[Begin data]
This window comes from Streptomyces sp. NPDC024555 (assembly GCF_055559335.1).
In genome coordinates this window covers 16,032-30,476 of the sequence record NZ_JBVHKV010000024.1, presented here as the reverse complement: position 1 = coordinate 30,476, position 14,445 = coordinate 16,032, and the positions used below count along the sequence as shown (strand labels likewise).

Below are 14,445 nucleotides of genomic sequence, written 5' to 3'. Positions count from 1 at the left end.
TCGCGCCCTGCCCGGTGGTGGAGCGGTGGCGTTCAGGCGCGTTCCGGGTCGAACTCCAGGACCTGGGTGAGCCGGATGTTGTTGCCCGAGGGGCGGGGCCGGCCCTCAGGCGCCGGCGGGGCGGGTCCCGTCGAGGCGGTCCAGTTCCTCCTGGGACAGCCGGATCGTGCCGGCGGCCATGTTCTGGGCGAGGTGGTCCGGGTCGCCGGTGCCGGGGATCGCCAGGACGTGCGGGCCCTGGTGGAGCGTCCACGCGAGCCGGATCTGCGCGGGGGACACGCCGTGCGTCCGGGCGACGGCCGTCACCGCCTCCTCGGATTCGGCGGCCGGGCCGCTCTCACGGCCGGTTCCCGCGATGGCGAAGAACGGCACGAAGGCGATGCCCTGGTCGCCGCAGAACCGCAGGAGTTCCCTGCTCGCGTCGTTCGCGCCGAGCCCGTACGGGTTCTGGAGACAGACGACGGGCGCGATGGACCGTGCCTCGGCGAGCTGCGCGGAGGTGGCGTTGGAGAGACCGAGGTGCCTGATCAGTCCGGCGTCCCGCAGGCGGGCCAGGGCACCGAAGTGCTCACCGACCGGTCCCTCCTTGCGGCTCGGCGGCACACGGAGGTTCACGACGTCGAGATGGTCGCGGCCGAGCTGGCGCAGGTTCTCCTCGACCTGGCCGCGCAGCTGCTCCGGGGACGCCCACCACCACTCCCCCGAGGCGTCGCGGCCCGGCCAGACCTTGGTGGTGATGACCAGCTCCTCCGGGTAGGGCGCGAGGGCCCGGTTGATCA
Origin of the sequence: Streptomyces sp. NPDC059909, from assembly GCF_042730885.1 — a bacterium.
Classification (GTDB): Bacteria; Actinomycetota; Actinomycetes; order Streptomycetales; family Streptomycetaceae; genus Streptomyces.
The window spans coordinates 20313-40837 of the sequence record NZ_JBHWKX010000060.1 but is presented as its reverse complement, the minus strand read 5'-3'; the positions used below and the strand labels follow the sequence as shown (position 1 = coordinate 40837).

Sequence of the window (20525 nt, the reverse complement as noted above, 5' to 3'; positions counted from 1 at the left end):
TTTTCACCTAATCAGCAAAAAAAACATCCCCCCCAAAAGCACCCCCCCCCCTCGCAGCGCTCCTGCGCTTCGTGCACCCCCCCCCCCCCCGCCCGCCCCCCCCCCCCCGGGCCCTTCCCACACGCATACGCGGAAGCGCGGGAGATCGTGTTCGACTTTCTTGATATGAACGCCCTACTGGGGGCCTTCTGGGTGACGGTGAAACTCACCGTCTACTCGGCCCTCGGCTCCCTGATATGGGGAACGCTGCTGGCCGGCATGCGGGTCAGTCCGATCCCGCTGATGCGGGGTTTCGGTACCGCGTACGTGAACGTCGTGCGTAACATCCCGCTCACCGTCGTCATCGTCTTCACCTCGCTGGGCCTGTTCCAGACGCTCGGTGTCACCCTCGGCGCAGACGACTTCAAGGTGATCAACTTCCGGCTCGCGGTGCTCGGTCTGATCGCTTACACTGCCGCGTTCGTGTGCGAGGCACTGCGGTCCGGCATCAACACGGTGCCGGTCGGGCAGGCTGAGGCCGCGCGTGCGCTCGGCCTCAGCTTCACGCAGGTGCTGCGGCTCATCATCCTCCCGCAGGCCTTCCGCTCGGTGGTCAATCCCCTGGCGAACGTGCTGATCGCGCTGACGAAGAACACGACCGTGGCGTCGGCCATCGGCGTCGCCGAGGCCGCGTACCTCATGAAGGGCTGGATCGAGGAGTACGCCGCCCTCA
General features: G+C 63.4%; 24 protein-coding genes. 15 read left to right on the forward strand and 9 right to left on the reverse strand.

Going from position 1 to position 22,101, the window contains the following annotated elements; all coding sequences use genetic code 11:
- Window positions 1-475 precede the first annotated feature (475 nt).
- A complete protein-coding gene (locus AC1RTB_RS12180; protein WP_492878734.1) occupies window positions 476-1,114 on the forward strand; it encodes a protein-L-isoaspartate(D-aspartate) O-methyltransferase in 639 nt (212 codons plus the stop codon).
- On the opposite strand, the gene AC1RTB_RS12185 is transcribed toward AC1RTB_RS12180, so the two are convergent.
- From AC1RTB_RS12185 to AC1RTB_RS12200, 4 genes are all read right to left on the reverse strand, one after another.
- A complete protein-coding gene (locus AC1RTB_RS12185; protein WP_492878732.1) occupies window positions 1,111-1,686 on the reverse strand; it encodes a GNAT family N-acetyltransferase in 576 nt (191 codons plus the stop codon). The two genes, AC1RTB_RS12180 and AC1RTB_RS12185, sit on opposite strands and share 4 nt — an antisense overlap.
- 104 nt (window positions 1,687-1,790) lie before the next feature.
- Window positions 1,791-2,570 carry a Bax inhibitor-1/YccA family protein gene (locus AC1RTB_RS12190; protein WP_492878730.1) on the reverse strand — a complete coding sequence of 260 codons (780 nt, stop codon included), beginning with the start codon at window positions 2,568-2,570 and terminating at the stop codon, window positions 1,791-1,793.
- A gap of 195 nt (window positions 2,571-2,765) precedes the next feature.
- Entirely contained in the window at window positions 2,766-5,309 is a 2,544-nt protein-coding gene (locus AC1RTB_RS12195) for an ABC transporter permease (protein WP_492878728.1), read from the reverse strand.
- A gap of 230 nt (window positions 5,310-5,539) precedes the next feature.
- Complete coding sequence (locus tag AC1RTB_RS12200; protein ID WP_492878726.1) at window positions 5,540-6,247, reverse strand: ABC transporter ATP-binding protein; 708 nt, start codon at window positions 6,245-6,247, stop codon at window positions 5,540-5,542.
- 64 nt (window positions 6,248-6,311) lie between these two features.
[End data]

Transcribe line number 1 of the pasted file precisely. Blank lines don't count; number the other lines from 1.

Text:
This window comes from Streptomyces sp. NPDC024555 (assembly GCF_055559335.1).